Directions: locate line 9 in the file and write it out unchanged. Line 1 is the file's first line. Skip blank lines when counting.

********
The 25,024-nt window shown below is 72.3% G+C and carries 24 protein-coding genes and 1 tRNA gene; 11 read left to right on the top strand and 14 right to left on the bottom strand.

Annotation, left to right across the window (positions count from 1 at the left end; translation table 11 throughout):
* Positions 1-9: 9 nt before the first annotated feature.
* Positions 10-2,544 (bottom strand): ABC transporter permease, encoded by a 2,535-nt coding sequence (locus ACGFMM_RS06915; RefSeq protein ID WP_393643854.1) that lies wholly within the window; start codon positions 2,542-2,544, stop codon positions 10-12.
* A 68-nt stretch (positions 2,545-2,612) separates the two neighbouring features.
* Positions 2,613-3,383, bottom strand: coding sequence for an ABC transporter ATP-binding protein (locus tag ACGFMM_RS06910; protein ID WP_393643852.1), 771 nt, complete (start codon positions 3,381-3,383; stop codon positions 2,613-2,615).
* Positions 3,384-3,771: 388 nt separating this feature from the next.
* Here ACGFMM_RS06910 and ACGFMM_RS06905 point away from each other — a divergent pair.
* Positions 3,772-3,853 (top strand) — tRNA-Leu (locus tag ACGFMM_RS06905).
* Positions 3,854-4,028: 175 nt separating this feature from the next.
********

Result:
* Positions 3,772-3,853 (top strand) — tRNA-Leu (locus tag ACGFMM_RS06905).